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Soil disturbances increase songbird use of monotypic re-established Grasslands

Authors

  • Thomas J. Benson,

    Corresponding author
    1. Illinois Natural History Survey, Prairie Research Institute, University of Illinois, Champaign, IL, USA
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  • James J. Dinsmore,

    1. Department of Natural Resource Ecology and Management, Iowa State University, Ames, IA, USA
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  • William L. Hohman

    1. United States Department of Agriculture/Natural Resources Conservation Service, Wildlife Habitat Management Institute, Department of Natural Resource Ecology and Management, Iowa State University, Ames, IA, USA
    Current affiliation:
    1. United States Department of Agriculture/Natural Resources Conservation Service, Central National Technology Support Center, Fort Worth, TX, USA
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  • Associate Editor: Gervais

ABSTRACT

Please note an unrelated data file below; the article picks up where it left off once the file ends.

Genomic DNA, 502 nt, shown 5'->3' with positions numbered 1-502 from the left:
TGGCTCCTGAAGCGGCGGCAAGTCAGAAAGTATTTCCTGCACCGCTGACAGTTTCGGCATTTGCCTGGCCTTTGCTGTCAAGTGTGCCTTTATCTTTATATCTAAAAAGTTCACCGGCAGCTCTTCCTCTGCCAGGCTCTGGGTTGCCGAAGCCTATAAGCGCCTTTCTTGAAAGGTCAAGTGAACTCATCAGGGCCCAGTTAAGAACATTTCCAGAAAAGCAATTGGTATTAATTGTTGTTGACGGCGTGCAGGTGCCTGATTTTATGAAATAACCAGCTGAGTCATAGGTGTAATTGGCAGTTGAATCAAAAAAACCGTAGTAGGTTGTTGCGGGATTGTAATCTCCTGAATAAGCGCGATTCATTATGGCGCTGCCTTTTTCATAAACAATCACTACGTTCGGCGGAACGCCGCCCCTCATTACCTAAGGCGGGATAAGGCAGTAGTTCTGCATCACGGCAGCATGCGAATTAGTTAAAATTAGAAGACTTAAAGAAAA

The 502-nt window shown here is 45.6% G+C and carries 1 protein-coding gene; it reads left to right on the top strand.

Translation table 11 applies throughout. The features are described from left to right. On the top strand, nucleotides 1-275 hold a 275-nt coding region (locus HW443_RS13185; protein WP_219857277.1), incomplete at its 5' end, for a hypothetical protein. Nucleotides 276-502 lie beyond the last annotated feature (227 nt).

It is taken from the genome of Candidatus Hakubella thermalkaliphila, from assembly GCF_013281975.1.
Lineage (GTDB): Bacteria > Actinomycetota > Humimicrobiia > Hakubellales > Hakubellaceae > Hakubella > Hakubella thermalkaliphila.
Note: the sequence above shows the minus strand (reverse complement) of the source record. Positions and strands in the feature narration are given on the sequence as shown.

Extensive conversion of natural areas for agricultural production has had many consequences, including reduced habitat for nesting birds. Increasing focus on habitat re-establishment has led to the establishment of patches of perennial herbaceous vegetation in these agricultural landscapes, although these often consist of monotypic grass fields with little vegetation diversity. In 2001 and 2002, we assessed songbird responses to mowing followed by a soil disturbance (disking) meant to increase vegetation diversity and abundance of arthropod food resources in conservation easements in East-central Iowa, USA. We randomly assigned fields to disking and control treatments and collected data on breeding bird density and species richness in these habitats before and after treatments were applied. Disking increased density of all species combined, several individual species including dickcissel (Spiza americana; a declining species of concern), and overall conservation value of bird communities in treated fields. Total bird density increased with disking when the size of disked area was relatively small, and dickcissels and American goldfinches (Spinus tristis) responded positively and negatively to block-shaped treatments, respectively. Most species either showed no response or increased in density with disking. Changes associated with disking treatments were likely related to changes in both vegetation structure and increased abundance and biomass of arthropod food resources. Disking appears to be an effective management practice for maintaining herbaceous habitats, increasing vegetation diversity and food availability for insectivorous birds, and increasing habitat quality for priority bird species. Given the increasing availability of monotypic grasslands in agricultural landscapes, this practice may provide a relatively inexpensive way to improve re-established habitats. © 2013 The Wildlife Society.

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